Here's a case study to illustrate how I might use the approach. First, assume Sandra would like to live on $120,000 a year, adjusted for inflation. In a pinch, she could get by on $80,000, covering her health care costs, mortgage, food and electricity, but forgoing vacations, a new car, or trips to restaurants. Let’s also assume Sandra is very risk tolerant, and doesn’t care much about what her net worth is, so long as quarterly checks come in that are large enough to cover her costs.
Sandra finds that she can invest in various equity ETFs that consist of companies with strong track records for increasing dividends. For instance, the SPDR S&P Dividend ETF (NYSEARCA:SDY) produces a yield of 3.36. Powershares International Dividend Achievers ETF (NYSEARCA:PID) produces a more modest yield of 3.06. Sandra also finds a number of master limited partnership funds producing tax-advantaged yields of around 6%, including Tortoise Energy Capital Corporation (NYSE:TYY) and Kayne Anderson MLP Investment Corporation (NYSE:KYN).
Sandra also finds some business development corporations with extremely high dividend payments but less track record when it comes to dividend increases. Apollo Investment Corporation (NASDAQ:AINV) offers a 10% yield, and BlackRock Kelso Capital (NASDAQ:BKCC) offers an 11% yield. With these assets, Sandra is able to construct a portfolio that churns out cash at a yield of about 6% a year, and which is likely to go up over time as the funds and companies she owns raise their dividends.
The first thing Sandra needs to fund her most comfortable retirement is a $2,000,000 portfolio of income producing, risky assets. Second, Sandra notes that dividends on her very risky portfolio could get slashed by 30% or 40% during a protracted bear market. She also assumes that if that were to happen, she’d tighten her belt and get by on $80,000 a year, at least until the dividends on her risky portfolio went back up again.
But Sandra is also a pessimistic person, and wants to figure that in a doomsday scenario, dividends on her portfolio would get slashed by 70%, which would leave her with cash distributions of only $36,000 a year, a $44,000 shortfall in terms of what she absolutely needs to survive.
However, Sandra notes that iShares Barclays’ 20 year plus Treasury Bond ETF (NYSEARCA:TLT) spiked about 30% during the great crash of late 2008. Sandra figures that during a lengthy spell of risk aversion, if dividends were getting slashed on her portfolio companies, and if she owned some shares of TLT, those TLT shares could rally by 20% during that period. To make up the $44,000 shortfall in her income that she might suffer if her companies and funds all slashed their dividend payments by 70%, Sandra would need over $200,000 worth of TLT to “insure” against this risk. So far, Sandra needs a portfolio of $2,200,000 - $2m of which consists of dividend paying equities, $200,000 consists of long term Treasuries or Treasury funds.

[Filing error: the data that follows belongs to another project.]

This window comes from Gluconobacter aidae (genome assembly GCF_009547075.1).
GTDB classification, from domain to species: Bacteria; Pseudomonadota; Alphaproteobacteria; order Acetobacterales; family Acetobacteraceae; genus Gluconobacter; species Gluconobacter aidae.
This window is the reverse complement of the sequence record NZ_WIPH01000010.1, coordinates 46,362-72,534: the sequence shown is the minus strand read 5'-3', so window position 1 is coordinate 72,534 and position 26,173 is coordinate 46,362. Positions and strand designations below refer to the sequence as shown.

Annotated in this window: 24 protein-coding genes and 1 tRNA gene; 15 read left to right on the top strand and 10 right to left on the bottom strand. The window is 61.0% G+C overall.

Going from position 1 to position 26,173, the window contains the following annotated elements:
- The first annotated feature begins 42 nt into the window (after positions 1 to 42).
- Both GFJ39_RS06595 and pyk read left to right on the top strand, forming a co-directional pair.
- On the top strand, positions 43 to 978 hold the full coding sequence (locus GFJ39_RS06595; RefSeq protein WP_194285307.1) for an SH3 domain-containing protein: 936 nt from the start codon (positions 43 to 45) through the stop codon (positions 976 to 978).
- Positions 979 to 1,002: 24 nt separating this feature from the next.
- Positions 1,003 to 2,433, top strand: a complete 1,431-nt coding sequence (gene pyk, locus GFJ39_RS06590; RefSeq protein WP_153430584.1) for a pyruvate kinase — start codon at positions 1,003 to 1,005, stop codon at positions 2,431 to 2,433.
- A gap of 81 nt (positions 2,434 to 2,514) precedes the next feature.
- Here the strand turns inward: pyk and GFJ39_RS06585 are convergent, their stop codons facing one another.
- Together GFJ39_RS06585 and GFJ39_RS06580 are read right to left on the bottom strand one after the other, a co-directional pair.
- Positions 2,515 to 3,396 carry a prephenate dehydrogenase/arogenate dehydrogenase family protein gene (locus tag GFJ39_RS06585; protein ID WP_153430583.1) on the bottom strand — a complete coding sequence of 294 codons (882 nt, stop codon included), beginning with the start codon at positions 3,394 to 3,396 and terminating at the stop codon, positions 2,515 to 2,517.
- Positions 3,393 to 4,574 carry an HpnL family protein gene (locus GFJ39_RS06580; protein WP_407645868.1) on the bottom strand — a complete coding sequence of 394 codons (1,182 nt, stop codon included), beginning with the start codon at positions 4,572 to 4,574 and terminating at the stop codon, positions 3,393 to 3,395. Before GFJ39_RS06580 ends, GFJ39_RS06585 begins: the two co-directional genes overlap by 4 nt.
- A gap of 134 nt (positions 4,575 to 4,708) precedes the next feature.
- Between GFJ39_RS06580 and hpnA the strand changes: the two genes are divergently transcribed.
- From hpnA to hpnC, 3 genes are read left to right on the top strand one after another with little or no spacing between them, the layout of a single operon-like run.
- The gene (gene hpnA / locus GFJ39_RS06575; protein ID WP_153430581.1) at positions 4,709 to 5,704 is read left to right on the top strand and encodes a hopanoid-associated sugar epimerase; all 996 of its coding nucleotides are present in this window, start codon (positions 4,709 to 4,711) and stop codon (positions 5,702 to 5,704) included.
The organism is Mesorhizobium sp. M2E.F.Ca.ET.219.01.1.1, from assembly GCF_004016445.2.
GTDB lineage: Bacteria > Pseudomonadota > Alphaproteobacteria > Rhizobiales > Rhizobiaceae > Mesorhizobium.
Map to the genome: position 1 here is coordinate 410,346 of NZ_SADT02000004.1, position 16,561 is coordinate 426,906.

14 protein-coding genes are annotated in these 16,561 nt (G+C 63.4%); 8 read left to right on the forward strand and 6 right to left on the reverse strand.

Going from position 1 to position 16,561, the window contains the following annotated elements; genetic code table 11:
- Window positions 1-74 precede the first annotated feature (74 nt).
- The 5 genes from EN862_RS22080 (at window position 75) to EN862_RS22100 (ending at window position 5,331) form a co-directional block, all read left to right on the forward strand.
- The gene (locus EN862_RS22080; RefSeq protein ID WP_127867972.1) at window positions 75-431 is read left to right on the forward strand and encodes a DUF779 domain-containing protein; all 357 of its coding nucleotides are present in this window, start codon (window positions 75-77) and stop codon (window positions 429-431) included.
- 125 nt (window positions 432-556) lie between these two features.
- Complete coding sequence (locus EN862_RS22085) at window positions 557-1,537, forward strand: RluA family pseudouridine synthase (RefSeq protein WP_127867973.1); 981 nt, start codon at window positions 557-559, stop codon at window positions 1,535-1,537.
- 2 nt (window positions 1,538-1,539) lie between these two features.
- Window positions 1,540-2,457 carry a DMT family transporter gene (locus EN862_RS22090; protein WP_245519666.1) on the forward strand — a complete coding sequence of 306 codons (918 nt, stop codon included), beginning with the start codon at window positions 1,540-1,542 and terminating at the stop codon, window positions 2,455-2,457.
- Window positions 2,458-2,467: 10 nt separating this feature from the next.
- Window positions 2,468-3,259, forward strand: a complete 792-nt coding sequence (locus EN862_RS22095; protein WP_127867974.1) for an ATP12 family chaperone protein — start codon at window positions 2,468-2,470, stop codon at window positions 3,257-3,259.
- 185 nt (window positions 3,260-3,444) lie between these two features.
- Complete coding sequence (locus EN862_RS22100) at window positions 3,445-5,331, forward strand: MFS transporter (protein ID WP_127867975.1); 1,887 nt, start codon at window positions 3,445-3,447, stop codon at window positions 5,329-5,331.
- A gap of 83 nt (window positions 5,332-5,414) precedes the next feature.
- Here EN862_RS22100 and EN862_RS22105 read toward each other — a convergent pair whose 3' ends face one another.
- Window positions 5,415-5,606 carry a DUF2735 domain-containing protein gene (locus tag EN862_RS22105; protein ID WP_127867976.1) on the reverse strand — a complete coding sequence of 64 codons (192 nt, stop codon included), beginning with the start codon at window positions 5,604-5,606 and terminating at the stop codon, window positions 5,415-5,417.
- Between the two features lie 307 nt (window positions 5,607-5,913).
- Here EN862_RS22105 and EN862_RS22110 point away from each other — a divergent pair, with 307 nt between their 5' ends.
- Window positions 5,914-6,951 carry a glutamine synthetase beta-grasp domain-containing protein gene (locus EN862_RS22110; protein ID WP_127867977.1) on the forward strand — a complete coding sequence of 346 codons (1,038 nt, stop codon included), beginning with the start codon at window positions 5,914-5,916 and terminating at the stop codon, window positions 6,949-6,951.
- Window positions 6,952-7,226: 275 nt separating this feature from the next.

Sandra doesn’t completely buy the idea that Treasuries will absolutely have to rally during periods when dividends on her portfolio companies are getting slashed, so she decides that she’d like the ultimate insurance policy against periods of falling dividends – cash. Two years' worth, or roughly $90,000, should make up the projected shortfall she might suffer if her income portfolio sputters by 70%.
Using this approach, Sandra needs a portfolio of about $2,300,000 to fund a retirement that doesn’t depend on depleting her principal. She can spend about 5% of the initial face value of her assets, which is higher than the 4% rule, but less than the 6% yield on her income portfolio.
These numbers would change if Sandra was a more conservative investor. For instance, suppose Sandra is only prepared to invest 60% of her assets into equities, and wants a significant “what if all these assumptions go wrong” cushion. If so, Sandra might need a portfolio closer to $3,300,000 today to fund the retirement of her dreams, which puts her closer to the 4% withdrawal rule.
The benefit of this approach is that it incorporates some flexibility, which the 4% rule does not, regarding how a retiree might actually spend during both lean and flush periods. The approach also accounts for the fact that dividend payments get slashed at times. In effect, it steers a course between the two more frequently used retirement planning models.

Disclosure: Author holds long positions in TYY, KYN, SDY, PID, BKCC and AINV
Source: Here's a Third Way to Determine When You Have Enough to Retire